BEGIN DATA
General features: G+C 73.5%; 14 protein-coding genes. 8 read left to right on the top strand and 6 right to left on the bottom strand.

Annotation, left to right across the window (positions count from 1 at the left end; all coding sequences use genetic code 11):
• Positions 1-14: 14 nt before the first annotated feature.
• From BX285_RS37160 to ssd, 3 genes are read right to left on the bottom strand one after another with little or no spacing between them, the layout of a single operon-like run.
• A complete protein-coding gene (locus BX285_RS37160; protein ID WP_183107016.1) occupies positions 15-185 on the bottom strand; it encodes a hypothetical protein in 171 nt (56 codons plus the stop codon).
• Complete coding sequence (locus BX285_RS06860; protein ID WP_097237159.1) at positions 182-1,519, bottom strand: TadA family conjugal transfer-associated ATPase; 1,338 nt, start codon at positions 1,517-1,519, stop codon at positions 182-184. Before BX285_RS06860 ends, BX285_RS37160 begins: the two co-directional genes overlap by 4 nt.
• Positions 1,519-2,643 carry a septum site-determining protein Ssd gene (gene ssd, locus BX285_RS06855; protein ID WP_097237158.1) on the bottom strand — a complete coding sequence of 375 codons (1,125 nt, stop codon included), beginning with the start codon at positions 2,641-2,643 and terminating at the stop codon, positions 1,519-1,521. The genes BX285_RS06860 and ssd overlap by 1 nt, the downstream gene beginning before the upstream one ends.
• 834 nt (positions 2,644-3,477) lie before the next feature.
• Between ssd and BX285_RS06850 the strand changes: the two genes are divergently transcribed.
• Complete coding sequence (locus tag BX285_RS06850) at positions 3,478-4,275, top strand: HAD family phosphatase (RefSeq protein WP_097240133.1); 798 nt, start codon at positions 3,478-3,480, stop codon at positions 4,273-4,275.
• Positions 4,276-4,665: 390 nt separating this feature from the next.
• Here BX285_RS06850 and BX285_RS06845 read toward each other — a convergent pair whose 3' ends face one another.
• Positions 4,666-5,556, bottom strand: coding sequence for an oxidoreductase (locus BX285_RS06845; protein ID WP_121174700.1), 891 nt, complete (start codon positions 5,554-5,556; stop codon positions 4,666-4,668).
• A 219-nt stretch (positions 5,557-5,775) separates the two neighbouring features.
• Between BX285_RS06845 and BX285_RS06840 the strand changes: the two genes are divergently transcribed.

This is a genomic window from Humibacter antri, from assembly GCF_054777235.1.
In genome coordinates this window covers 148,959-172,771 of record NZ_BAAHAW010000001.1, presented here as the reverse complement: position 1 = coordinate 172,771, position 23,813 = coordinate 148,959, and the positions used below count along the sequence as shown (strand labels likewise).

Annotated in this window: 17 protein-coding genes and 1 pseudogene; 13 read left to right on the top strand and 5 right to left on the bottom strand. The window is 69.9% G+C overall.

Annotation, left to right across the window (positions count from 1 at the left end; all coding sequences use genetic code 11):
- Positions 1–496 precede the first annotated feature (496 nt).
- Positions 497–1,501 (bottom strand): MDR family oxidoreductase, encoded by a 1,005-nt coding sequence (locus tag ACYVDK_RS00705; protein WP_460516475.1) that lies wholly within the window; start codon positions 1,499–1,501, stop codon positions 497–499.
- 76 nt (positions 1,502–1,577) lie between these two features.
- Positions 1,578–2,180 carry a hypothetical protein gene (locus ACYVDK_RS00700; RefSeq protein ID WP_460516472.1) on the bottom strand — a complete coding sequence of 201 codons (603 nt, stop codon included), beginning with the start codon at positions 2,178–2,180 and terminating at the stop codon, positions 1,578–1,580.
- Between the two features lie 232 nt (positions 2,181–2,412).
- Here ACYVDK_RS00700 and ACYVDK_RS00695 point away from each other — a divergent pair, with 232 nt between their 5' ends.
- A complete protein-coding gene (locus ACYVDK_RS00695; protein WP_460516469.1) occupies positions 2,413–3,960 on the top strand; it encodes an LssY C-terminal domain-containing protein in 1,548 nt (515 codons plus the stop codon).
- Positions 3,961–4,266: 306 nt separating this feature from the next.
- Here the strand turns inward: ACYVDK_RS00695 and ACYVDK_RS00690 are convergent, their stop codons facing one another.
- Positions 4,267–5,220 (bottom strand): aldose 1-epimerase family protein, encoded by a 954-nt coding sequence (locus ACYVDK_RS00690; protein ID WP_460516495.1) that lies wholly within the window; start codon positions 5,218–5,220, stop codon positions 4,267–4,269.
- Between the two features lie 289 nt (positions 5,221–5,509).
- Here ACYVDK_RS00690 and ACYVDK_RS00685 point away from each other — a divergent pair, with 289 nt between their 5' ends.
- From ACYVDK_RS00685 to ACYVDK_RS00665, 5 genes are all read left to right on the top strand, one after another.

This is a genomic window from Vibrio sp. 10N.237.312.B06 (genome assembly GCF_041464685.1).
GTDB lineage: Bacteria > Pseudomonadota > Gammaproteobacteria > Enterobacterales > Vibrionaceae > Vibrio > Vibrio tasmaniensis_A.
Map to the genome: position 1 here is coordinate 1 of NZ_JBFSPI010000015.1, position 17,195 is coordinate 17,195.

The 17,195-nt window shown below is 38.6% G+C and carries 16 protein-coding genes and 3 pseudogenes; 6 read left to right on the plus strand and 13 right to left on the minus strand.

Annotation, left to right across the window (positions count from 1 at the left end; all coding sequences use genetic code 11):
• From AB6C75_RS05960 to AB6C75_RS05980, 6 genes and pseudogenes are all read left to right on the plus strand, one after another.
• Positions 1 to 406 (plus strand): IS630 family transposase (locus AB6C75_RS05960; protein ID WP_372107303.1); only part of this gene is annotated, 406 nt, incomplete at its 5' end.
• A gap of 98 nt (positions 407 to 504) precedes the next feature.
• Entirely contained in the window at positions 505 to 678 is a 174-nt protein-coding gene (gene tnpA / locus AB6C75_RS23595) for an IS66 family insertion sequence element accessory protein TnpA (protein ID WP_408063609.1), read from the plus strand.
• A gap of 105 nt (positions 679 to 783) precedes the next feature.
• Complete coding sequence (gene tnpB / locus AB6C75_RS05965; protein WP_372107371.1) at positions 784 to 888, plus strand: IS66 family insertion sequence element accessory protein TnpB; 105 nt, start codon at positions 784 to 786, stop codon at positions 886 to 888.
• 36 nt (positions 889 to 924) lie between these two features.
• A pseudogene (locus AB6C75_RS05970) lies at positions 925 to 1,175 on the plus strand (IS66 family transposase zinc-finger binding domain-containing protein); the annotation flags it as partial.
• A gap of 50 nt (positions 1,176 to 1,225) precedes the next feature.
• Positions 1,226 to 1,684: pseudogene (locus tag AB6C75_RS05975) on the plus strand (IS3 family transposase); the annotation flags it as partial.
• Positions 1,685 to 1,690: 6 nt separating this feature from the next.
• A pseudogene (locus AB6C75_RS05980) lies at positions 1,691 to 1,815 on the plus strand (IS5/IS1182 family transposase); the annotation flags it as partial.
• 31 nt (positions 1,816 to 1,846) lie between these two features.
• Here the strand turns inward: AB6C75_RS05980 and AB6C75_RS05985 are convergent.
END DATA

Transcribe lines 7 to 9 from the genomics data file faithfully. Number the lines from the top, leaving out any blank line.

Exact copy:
• Positions 1,519-2,643 carry a septum site-determining protein Ssd gene (gene ssd, locus BX285_RS06855; protein ID WP_097237158.1) on the bottom strand — a complete coding sequence of 375 codons (1,125 nt, stop codon included), beginning with the start codon at positions 2,641-2,643 and terminating at the stop codon, positions 1,519-1,521. The genes BX285_RS06860 and ssd overlap by 1 nt, the downstream gene beginning before the upstream one ends.
• 834 nt (positions 2,644-3,477) lie before the next feature.
• Between ssd and BX285_RS06850 the strand changes: the two genes are divergently transcribed.